How often are your thoughts of "we should have them over for a meal" followed by an inward sigh at the effort this would involve? When we are busy or tired, the prospect of choosing a menu, shopping for ingredients, preparing the food, cleaning the house and looking after guests can seem daunting. It is all too easy for weeks or months to slip by without catching up with our favourite people. So here are a few ideas to make it seem more manageable:
Food and drinks
Be realistic with your menu
If you have loads of free time and enjoy nothing more than creating culinary masterpieces, then by all means bowl your guests over with the flashiest dishes you can conjure up. However, if you don't have the time, energy or inclination to spend hours slaving over intricate dishes, aim to keep it simple.
I am a loyal member of the 'life's too short to stuff a mushroom' club. I have absolutely no problem with short cuts, cheating or fudging, as long as the end result tastes delicious. The most obvious place to cheat is with nibbles and desserts. These days is it easy to find fabulous cheeses, dips and antipasto to serve when guests arrive, and you would be hard-pressed to beat some of the delicious desserts that are available. Even if you want to make your own, it is much quicker to whip up a couple of dips than to construct fiddly canapés. Serving ice cream or mini-pavlovas with choose-your-own-toppings is a simple but fun dessert option.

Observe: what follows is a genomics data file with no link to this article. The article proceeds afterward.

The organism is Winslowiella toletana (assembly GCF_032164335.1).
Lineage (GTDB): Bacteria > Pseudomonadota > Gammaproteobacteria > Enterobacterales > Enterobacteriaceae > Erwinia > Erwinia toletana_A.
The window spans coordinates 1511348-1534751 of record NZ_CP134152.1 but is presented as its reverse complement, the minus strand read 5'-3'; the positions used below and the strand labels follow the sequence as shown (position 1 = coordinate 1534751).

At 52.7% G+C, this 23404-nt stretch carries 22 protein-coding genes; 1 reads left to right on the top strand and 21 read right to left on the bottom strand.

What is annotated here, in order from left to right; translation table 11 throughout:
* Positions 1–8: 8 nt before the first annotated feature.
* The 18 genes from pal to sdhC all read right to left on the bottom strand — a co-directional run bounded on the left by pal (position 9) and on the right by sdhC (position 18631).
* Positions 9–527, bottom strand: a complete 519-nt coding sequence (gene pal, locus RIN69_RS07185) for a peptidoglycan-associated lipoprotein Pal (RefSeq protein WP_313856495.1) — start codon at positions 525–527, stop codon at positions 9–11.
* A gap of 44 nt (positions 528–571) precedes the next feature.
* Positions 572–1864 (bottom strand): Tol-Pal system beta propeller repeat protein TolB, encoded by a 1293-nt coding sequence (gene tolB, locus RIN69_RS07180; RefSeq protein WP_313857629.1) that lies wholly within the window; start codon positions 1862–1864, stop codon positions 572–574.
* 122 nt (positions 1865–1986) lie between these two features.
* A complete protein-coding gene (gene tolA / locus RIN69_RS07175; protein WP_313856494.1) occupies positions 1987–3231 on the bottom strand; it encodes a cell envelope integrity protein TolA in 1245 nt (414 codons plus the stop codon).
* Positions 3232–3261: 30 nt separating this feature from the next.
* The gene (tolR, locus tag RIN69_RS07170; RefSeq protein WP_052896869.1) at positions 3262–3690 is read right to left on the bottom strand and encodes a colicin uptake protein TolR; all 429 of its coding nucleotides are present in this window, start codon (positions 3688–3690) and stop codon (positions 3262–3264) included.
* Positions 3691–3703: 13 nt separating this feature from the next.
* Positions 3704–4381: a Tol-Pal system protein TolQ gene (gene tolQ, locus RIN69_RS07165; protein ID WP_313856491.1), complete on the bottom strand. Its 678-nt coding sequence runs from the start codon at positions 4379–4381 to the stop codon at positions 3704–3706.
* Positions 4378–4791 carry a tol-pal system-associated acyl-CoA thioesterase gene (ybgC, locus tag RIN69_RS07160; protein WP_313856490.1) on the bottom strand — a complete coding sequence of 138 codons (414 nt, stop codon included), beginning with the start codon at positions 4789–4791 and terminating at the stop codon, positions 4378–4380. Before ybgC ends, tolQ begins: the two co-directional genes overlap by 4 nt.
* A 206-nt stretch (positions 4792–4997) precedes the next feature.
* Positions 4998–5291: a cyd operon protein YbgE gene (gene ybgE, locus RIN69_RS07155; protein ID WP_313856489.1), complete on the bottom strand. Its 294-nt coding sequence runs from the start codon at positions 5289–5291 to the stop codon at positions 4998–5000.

Cultivate menu plans
If you are putting the time into planning a meal, you may as well do it in a way that you can use it again in future. Over time, build up a collection of low effort/high impact menus that you can churn out quickly and easily. Aim for a variety of menus to suit your entertaining, eg. vegetarian, hot weather, prepare-ahead, and so on.
I use an old fashioned card system to collect my menu ideas: one card lists the menu (starters, mains and desserts), and on the back I record the guests I served it too (I don't want my friends thinking "Oh Lord, not this AGAIN!"). Paper-clipped to this is another card with the shopping list for the menu, and on still another card, I record the schedule for the preparation (eg. day before: marinate chicken, one hour before: chicken in oven, 15 minutes before: prepare salad). All this might seem pedantic, but the only difference is writing the information on cards instead of scraps of paper that are thrown out.